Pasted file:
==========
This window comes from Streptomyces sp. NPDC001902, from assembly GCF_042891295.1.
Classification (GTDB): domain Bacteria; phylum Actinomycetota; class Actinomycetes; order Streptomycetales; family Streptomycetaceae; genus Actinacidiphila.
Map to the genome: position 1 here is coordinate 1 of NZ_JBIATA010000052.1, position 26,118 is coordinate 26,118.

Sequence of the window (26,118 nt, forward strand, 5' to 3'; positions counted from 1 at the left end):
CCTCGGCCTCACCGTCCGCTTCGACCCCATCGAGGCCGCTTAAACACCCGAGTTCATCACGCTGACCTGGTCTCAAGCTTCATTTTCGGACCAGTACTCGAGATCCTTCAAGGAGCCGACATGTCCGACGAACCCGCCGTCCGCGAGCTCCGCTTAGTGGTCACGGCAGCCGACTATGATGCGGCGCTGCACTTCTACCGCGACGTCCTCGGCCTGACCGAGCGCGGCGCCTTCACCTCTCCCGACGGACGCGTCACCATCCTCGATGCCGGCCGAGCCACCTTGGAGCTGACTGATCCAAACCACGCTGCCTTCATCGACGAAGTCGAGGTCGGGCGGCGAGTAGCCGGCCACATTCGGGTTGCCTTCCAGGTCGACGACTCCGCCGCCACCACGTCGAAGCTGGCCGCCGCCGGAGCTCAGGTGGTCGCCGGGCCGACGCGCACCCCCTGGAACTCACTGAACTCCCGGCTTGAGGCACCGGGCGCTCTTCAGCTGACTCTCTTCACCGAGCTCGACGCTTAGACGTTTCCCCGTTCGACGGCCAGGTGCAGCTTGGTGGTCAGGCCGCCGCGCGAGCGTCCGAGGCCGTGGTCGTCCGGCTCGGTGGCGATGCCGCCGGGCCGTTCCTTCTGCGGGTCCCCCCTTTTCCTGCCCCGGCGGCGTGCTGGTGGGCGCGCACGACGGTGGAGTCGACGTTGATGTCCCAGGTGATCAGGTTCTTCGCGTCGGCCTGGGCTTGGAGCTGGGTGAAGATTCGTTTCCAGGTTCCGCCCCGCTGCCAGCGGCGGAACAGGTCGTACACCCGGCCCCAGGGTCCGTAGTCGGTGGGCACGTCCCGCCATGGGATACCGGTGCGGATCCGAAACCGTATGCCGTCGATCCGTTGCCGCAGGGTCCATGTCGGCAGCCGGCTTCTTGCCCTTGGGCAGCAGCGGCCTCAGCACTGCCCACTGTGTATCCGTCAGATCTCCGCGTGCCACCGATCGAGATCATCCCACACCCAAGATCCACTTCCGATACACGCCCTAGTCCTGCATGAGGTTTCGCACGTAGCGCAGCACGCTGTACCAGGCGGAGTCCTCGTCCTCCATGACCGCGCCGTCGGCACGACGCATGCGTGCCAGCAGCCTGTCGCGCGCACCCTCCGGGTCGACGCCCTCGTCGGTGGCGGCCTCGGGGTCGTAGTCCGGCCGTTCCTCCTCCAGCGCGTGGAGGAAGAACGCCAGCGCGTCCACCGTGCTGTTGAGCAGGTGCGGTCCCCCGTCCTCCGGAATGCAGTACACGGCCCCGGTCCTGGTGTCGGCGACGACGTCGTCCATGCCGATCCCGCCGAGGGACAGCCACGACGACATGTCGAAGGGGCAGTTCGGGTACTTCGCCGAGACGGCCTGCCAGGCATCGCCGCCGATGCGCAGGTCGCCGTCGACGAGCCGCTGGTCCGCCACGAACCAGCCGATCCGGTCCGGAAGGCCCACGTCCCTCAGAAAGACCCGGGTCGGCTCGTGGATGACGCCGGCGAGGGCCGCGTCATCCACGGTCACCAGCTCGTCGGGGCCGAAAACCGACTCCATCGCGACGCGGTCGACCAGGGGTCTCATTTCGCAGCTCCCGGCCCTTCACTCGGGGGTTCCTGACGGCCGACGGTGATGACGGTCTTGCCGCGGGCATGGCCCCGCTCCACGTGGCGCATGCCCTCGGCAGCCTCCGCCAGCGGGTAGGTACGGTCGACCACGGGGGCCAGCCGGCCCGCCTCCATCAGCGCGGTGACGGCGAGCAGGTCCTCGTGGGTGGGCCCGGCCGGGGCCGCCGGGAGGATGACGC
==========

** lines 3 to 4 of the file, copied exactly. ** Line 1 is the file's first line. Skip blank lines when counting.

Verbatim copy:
Map to the genome: position 1 here is coordinate 1 of NZ_JBIATA010000052.1, position 26,118 is coordinate 26,118.

Sequence of the window (26,118 nt, forward strand, 5' to 3'; positions counted from 1 at the left end):